Standard Divisions; Marking vs Division

All of temari-making is based on marking the surface of the mari into an arrangement of spaces. Most often it will be into one of the 3 Standard Divisions: Simple (Tanjyun toubun), 8-Combination (Hattitobun no kumiawase) or 10-Combination (Jyuttoubu no kumiawase).

Using the paper strip to determine relative distances on the ball, pins are used to place landmarks on the mari for such points as the north and south pole and the equator, which are then connected by wrapping thin thread around the ball. Each of these wraps of thread must, and does, go fully around the circumference of the ball, so that any one of them would divide the ball into hemispheres. Such a line of thread is called a division line. Collectively, the thread lines placed on the mari are called jiwari.

There are many times when additional marking lines may be placed on the mari, but they are just that: marking lines, not division lines, since they do not meet the criteria described above in terms of function and outcome. Additional marking lines may further subdivide sections into smaller sections, etc. It is important to remember that all division lines are marking lines, but not all marking lines are division lines. Areas outlined by marking lines are called mentai in Japanese. While there is no limit to the number or manner that extra marking lines can be applied thus creating extra mentai, there are some extra mentai that are more commonly used.

The primary division of temari is the Simple/Vertical Division (either term can be used interchangeably). The Simple/Vertical division divides the mari simply, or vertically, into wedges from north to south (like an orange), with a perpendicular equator at the midline. In addition to being used as is to create designs, it is also the division from which the other two Standard Divisions evolve. A north and south pole is achieved, and the equator identified. Thread lines are then wrapped around the full circumference of the mari, going from north pole to equator to south pole to equator, back to the north pole. This is repeated the required number of times for the needed Simple # Division. The equator is always laid down in a Simple Division unless the pattern states otherwise. For example, if one were creating a Simple 4 Division: divide the equator into 4 equal sections (mark with pin). Anchor the thread at the NP, wrap to a pin on equator, continue to SP, then to pin opposite first equator pin, and back to NP. 2 full circumvention wraps around the mari has divided it into 4 equal, 3-D symmetrical sections (or wedges). A thread is then wrapped around the middle, perpendicular to the vertical threads, as the equator. In the example in the photo to the right, 8 sections were created. Thus, the completed division is a Simple 8: use the number of sections created in the division to name it. Any number of vertical sections can be created in a Simple Division, be it odd or even. One need only be able to section the equator into the required number. Once the simple division is accomplished, it can be used for stitching or as the basis to advance it to a Combination Division. It's also important to note that designs stitched on Simple Divisions need not always be considered "simple". Many beautiful and intricate designs can be created on Simple Divisions, as well as it being the starting place to learn temari.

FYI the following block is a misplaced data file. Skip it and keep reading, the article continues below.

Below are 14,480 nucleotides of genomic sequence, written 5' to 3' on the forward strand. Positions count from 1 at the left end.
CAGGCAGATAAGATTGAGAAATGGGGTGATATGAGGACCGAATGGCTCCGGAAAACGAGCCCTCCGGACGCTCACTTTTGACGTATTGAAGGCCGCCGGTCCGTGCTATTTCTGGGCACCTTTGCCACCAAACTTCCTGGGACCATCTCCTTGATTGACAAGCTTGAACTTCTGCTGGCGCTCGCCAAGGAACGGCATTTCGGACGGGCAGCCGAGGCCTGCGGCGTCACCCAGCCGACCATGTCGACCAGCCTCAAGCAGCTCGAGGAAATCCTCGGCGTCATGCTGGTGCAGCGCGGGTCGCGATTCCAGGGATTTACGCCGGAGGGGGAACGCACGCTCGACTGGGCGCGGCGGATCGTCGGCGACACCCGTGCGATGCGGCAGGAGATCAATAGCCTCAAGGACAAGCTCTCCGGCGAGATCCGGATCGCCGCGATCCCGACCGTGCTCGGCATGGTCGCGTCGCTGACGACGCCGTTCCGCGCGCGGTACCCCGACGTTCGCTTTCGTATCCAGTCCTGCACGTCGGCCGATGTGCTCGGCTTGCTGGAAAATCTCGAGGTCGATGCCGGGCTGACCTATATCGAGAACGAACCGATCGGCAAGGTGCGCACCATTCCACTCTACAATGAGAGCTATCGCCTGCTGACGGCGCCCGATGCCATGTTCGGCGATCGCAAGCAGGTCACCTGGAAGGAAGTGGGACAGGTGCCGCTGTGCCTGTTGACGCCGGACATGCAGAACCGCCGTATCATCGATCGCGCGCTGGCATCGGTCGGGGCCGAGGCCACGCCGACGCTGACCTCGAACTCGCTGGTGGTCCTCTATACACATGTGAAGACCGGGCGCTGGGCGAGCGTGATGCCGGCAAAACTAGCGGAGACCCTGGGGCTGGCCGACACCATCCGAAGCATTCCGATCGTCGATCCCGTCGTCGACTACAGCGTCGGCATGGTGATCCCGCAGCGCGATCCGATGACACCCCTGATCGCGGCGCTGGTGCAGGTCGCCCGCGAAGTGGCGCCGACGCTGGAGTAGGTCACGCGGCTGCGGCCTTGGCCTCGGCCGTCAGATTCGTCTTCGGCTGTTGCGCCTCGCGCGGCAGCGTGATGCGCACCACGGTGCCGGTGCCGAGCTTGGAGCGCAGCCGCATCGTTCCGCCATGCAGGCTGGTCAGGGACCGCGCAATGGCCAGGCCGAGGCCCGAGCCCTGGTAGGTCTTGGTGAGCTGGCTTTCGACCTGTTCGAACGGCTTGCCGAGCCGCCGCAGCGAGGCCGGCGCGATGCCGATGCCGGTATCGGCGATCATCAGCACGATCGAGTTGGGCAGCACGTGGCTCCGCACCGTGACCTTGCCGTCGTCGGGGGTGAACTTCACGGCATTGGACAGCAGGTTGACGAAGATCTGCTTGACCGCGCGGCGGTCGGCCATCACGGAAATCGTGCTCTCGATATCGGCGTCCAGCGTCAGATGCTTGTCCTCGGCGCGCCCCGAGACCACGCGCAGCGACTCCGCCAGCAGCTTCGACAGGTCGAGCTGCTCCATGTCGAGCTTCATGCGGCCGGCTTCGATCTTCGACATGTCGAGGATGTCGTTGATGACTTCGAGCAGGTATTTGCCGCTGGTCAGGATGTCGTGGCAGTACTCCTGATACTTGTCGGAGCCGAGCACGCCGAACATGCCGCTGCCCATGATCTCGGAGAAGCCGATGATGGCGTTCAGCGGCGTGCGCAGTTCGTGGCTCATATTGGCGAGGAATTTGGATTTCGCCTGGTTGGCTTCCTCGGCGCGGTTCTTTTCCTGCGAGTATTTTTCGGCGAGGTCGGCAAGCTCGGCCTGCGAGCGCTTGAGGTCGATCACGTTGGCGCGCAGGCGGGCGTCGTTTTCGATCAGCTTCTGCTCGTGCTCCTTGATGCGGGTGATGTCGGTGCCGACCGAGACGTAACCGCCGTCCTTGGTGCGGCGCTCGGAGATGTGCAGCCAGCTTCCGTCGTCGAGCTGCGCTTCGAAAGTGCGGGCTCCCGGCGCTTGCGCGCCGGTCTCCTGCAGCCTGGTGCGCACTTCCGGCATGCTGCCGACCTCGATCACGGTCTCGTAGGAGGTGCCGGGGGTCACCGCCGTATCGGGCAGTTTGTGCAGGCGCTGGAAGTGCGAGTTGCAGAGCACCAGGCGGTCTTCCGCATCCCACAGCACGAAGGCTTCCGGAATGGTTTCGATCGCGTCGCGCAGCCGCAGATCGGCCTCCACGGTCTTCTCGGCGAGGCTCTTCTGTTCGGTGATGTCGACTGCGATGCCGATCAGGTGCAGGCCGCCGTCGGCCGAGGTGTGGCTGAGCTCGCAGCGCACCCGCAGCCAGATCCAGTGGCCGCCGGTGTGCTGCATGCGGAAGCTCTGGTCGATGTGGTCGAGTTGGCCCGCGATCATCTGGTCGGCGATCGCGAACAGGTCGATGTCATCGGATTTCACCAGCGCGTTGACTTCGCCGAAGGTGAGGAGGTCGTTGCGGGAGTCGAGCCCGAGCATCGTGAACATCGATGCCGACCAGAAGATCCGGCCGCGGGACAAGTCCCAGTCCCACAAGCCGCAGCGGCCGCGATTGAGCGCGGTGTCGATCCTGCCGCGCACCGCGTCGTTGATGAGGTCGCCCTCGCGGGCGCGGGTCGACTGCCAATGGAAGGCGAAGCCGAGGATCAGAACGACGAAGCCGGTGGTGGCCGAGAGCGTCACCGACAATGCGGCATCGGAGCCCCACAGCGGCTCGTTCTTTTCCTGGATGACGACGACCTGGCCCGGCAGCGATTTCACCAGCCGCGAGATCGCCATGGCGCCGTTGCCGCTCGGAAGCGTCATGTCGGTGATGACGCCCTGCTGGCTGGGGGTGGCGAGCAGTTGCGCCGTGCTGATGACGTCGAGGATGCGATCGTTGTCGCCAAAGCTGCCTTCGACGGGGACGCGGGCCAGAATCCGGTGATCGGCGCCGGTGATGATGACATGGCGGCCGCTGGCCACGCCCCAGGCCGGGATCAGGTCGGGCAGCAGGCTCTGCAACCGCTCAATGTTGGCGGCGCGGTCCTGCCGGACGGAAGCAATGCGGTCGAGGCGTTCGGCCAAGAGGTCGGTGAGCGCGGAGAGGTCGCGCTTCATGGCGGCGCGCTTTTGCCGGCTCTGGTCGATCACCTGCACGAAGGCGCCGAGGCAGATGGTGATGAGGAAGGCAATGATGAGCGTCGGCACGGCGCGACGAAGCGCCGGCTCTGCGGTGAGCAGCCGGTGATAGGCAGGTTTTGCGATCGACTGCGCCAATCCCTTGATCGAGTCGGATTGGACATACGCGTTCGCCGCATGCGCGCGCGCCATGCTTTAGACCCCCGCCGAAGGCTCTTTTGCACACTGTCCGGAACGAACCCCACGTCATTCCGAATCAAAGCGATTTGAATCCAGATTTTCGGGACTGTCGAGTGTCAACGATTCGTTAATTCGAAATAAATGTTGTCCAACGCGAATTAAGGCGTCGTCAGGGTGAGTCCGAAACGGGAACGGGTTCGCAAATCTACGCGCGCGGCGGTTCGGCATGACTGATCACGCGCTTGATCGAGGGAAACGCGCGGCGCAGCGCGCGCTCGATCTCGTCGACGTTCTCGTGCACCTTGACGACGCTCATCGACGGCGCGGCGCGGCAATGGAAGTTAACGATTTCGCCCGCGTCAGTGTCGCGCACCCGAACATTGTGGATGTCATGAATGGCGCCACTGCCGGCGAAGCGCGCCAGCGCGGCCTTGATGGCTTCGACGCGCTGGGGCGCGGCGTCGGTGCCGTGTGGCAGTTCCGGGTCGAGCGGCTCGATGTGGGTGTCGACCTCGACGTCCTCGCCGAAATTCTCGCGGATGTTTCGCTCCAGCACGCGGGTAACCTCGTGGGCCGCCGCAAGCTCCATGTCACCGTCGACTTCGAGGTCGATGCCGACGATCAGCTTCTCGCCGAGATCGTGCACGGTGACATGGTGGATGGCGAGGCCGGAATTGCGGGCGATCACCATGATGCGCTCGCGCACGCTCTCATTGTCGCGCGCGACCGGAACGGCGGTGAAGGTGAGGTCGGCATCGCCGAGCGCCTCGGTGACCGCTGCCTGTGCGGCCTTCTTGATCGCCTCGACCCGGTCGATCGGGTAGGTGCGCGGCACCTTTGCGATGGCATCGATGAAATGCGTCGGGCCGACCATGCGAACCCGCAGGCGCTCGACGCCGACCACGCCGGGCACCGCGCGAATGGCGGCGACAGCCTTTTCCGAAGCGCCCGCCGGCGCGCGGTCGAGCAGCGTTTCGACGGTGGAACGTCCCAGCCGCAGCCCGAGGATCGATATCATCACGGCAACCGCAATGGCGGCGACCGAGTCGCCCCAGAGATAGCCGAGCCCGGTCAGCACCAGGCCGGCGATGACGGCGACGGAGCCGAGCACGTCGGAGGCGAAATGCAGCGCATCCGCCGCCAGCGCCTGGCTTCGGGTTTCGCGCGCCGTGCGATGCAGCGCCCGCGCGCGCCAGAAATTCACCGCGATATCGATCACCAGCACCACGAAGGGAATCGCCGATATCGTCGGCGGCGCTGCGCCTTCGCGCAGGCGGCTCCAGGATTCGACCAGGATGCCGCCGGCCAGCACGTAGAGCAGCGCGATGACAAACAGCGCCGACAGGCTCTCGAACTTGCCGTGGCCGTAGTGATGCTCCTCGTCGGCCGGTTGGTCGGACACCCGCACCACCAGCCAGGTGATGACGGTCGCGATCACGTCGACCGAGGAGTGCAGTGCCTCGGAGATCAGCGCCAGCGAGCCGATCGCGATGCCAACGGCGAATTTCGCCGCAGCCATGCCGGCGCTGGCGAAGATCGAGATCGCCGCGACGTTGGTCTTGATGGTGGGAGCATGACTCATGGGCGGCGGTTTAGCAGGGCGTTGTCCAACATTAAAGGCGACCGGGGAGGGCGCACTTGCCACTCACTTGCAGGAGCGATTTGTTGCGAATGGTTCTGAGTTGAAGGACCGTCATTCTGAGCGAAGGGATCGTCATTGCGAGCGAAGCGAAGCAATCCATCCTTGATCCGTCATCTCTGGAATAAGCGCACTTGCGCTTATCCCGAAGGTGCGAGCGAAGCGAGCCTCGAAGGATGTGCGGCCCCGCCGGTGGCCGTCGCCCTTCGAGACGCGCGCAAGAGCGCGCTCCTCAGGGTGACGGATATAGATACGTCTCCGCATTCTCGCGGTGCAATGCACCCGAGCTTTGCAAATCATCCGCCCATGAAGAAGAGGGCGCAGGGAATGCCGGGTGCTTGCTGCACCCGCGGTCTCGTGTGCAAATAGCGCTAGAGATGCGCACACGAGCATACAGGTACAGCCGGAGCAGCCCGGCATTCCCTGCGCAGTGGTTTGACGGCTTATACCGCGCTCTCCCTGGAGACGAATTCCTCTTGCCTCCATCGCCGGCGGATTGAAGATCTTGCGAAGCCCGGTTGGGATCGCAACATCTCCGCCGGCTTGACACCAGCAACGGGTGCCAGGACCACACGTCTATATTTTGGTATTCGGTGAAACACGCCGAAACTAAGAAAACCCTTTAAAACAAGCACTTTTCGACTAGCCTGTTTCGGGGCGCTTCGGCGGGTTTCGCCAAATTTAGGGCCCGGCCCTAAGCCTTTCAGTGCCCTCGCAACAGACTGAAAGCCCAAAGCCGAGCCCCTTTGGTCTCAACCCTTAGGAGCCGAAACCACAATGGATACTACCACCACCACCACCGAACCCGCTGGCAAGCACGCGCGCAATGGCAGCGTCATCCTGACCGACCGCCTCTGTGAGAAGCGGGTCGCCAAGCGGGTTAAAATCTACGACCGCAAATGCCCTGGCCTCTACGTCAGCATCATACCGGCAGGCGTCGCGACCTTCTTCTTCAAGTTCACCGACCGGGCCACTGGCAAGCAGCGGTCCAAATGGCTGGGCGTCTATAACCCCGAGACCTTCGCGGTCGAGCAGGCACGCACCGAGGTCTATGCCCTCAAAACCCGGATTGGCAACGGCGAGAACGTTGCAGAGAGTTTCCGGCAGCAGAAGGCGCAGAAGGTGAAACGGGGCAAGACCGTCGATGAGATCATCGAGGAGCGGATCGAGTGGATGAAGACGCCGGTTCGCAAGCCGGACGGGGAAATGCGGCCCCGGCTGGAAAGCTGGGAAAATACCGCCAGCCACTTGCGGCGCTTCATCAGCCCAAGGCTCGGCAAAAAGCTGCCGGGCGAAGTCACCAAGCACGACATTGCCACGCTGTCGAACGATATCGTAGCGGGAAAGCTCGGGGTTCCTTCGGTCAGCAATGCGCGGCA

A Combination Division (Kumiawase) is begins with as a simple division, but then has additional poles of the same value as the starting Simple Division "combined", or added onto it, such that the centers or poles are equally spaced around the ball (that is, both the distance between them is equal, and the angles that form between any three centers are equal). This can only be accomplished, according to the laws of nature, to create an 8 Combination (often abbreviated C8) from a Simple 8, and to create a 10 Combination (C10) from a Simple 10. An 8-Combination Division has additional 8-point centers added on, for a total of 6, all equally spaced around the ball. A 10- Combination division has additional 10-point centers added on to it, for a total of 12, all equally spaced around the ball.